One of the reasons Watergate remains so ubiquitous in American political is that its unique moniker has kept it alive.  When political scandals erupt, the suffix “-gate” is immediately added.  No one references the Teapot Dome scandal that way.

Linguistically, the Benghazi scandal has that potential.  Too many lavish, taxpayer-financed vacations for the President?  Travelghazi.  Donors receiving special access to the President in exchange for campaign cash?  Sounds like a “Donorghazi” program.  And you can throw in Cubaghazi for that one couple that raised a bunch of money for the President and then magically got to go to a country that normal schlubs aren’t allowed to go to.)

It won’t be testimony in a stuffy hearing room that gives the administration’s misdirection gravity beyond the  halls of Congress.

A little bit Souder now…

It’s one thing to promote abstinence education, but it’s another thing to provide an example of why abstinence, sometimes, is the best policy.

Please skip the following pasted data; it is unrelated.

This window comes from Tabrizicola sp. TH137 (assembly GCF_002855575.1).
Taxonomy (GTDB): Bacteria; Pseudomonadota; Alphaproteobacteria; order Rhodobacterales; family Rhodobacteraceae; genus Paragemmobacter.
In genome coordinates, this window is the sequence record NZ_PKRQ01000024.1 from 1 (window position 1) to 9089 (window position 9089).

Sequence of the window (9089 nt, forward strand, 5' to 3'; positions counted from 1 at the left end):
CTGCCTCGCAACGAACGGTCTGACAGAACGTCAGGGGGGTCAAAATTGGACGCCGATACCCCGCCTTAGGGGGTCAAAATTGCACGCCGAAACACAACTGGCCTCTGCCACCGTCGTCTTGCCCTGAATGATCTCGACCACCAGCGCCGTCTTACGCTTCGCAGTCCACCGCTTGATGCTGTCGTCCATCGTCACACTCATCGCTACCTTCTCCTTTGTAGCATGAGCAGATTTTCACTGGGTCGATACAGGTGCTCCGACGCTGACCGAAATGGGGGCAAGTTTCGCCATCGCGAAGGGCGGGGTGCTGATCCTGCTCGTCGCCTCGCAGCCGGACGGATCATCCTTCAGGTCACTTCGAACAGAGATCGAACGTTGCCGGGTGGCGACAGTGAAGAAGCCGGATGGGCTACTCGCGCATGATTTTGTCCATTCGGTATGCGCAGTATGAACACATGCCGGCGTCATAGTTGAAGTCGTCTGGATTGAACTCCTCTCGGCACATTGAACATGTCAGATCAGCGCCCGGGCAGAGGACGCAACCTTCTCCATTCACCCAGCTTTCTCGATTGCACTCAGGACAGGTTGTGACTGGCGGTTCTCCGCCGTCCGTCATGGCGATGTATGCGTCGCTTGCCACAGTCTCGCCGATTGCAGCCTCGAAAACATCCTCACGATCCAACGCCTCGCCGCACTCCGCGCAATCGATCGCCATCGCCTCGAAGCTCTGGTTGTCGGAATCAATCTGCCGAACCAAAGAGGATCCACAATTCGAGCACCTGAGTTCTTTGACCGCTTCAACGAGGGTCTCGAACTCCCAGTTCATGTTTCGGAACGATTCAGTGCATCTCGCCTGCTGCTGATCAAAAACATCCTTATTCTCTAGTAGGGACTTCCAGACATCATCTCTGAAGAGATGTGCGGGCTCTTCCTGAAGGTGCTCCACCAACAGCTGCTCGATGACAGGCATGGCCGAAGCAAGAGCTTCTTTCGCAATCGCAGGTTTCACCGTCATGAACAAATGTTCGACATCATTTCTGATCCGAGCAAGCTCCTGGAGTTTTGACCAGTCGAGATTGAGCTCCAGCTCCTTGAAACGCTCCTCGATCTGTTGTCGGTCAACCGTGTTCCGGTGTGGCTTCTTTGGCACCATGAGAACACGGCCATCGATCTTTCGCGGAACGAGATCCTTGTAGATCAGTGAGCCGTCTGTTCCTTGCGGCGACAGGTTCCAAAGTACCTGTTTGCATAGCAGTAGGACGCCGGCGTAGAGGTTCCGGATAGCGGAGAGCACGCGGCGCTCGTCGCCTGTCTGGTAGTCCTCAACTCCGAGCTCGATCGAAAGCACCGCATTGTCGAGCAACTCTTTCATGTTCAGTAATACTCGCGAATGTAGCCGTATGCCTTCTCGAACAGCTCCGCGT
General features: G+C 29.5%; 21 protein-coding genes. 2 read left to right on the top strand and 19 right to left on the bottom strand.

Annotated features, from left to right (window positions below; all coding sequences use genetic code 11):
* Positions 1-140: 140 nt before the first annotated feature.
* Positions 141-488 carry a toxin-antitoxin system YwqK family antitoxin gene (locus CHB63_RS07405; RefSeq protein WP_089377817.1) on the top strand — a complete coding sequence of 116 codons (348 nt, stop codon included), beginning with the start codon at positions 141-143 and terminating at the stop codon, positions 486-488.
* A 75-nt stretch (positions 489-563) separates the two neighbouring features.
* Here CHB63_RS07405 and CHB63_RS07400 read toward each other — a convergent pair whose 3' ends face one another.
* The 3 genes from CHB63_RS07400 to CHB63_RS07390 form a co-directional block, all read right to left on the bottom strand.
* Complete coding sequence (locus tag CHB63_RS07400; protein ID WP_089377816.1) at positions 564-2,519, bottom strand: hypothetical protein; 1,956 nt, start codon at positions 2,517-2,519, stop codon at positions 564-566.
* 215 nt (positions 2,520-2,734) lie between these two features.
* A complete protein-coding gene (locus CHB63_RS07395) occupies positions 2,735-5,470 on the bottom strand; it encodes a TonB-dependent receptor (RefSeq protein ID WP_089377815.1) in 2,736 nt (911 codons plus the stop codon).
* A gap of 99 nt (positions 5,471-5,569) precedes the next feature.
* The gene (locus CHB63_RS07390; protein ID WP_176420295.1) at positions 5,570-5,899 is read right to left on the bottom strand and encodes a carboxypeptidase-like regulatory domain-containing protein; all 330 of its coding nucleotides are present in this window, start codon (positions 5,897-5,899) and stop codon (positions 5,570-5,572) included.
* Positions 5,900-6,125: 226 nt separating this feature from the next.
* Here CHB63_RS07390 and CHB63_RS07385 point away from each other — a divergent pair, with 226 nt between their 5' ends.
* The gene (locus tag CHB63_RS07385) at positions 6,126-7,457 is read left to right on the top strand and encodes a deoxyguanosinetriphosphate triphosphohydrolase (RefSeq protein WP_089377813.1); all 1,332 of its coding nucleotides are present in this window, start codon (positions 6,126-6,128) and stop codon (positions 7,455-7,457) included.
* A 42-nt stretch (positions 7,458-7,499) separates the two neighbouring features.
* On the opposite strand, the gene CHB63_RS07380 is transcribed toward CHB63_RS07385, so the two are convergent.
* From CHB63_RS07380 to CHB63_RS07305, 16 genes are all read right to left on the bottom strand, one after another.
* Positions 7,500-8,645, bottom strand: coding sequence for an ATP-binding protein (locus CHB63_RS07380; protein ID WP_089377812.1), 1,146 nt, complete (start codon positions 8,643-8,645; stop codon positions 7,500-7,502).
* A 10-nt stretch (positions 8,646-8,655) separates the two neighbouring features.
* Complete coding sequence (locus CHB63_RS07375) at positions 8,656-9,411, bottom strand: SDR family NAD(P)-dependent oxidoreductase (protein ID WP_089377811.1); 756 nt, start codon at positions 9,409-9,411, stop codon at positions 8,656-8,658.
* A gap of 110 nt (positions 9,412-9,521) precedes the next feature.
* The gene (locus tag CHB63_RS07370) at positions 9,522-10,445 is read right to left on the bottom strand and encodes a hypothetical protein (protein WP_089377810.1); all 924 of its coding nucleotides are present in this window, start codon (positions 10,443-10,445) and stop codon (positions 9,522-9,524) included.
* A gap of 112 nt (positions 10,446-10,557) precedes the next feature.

Disgraced now-former Congressman Mark Souder is not only the most unlikely participant in a sex scandal (barring a late joint Arlen Specter announcement), but he conducted a video interview with the staffer he boinked about abstinence:

This, apparently, is what passes for a sex tape for Republicans – and that’s just fine.  Souder kind of looks like an early 90’s character actor – the type of person who’d play the neighbor in a short-lived sitcom.

Of course, today his bit role is as Richard Blumenthal’s best friend.